Councils under fire for failing care-leavers
Local education authorities have been wrongly cutting financial support to students leaving their care since new grants for 16 to 18-year-olds were introduced, the Government says.
In a green paper on improving the education of children in care, the Department for Education and Skills has promised to stop LEAs from unfairly reducing the cash they give to needy teenagers.
The paper, Care Matters, said: "In our conversations with practitioners, concerns have been raised that some local authorities are providing care-leavers with lower levels of financial support when they are in receipt of the education maintenance allowance.
"This is inappropriate and should not be happening. A young person receiving the EMA has the right to the same level of financial support from the local authority."
The department pledged to tell councils not to factor in EMA payments when determining the amount of financial support they give to students leaving care.
All students aged between 16 and 18 are entitled to the pound;30-a-week payments from the Learning and Skills Council, plus cash bonuses depending on their educational progress, if their household income is below Pounds 30,000.
In addition to any benefits, teenagers in care are entitled to "comprehensive financial support" from local authorities throughout their education and training. Councils should maintain contact with care-leavers until they reach at least 21 years old.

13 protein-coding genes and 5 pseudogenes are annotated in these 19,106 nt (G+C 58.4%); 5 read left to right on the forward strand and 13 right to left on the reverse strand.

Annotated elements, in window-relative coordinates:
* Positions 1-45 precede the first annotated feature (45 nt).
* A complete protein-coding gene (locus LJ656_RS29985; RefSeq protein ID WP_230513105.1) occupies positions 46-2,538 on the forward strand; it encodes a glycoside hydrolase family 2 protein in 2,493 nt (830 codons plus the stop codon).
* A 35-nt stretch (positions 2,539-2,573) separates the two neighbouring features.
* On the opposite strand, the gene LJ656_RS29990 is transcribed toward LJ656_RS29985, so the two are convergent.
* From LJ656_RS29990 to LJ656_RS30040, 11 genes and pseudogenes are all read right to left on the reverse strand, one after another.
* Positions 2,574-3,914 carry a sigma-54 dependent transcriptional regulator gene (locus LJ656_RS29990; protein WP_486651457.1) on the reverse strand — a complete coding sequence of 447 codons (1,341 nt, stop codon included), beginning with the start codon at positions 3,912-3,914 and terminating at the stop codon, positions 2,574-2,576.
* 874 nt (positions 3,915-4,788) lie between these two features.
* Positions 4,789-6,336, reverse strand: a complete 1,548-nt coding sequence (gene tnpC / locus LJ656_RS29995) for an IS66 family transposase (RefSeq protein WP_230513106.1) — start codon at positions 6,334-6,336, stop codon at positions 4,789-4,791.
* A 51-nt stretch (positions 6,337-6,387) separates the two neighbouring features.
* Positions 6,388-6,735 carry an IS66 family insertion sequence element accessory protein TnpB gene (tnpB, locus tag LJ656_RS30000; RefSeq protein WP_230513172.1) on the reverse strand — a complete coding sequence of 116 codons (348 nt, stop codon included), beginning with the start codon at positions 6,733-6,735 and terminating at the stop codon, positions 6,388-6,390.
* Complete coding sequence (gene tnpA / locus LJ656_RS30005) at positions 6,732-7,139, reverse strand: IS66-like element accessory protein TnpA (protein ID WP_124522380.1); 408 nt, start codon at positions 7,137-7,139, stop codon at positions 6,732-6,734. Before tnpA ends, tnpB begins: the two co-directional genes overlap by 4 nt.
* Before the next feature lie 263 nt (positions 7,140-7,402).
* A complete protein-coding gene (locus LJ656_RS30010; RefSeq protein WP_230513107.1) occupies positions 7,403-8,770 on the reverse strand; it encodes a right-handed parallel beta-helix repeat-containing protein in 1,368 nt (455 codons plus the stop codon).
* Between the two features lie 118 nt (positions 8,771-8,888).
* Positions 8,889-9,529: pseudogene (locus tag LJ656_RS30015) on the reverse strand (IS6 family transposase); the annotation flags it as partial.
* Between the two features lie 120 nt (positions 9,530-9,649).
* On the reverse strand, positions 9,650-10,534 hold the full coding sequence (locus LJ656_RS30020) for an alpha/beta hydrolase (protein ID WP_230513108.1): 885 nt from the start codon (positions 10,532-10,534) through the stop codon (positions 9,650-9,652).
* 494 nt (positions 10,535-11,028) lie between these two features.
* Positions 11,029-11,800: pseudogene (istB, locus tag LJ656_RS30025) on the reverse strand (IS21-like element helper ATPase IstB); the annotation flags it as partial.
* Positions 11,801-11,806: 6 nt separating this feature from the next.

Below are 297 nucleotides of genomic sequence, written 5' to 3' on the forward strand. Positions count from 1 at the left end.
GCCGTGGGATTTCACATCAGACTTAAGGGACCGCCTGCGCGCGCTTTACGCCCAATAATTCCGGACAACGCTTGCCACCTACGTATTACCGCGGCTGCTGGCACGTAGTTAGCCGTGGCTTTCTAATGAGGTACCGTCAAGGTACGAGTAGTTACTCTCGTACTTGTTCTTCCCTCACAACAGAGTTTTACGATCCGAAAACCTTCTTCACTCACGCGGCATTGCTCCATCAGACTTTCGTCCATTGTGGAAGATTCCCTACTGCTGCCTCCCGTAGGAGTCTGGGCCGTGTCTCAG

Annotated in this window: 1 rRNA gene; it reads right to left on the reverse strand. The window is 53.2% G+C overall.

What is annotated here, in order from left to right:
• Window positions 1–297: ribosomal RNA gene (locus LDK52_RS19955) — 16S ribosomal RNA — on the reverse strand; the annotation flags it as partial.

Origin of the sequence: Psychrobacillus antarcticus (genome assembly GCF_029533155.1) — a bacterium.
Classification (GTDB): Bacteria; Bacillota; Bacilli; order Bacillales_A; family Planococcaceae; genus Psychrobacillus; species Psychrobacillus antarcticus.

But the green paper claims that councils have been cutting their support to vulnerable teenagers, cancelling out the advantages of EMA.
A spokeswoman for the Local Government Association said: "If the DfES has recognised that some local authorities are doing this, then we would absolutely discourage it."
She said local authorities would be expected to include EMAs in the "pathway plans" they draw up with teenagers, but only so that students know what they are entitled to.
"It doesn't mean we are taking away pound;30 a week," she said.
The LGA defended local authorities' contribution to students leaving care, pointing to boroughs like Ealing in west London, which makes pound;5,500 a year available for teenagers to continue their education.
There are more than 10,000 over-16s in local authority care, most of whom are living with foster parents.
By the age of 19, more than 40 per cent have either quit education without finding work or have lost touch with their local authority carers, and the Government describes the chance of educational success for children in care as "unacceptably poor".
Under the plans, outlined in the green paper, training in dealing with the issues of teenagers in care will form part of the mandatory qualification for new principals.
Skills for Life teachers will also have a training module on teenagers in care for their new professional qualification.
Personal advisers will be allocated to every student in local authority care until they reach the age of 25, helping them to take advantage of the Government's free entitlement up to level 2 (GCSE-equivalent).
The paper also said that FE colleges are not doing enough to monitor the progress of children in care to ensure they are getting enough support. But it criticised schools for failing to pass on their information when students leave.
Every college will also have to produce a Learner Involvement Strategy which takes account of the views of students who have just left care.
Care Matters: transforming the lives of children and young people in care is available at www.dfes.gov.ukconsultations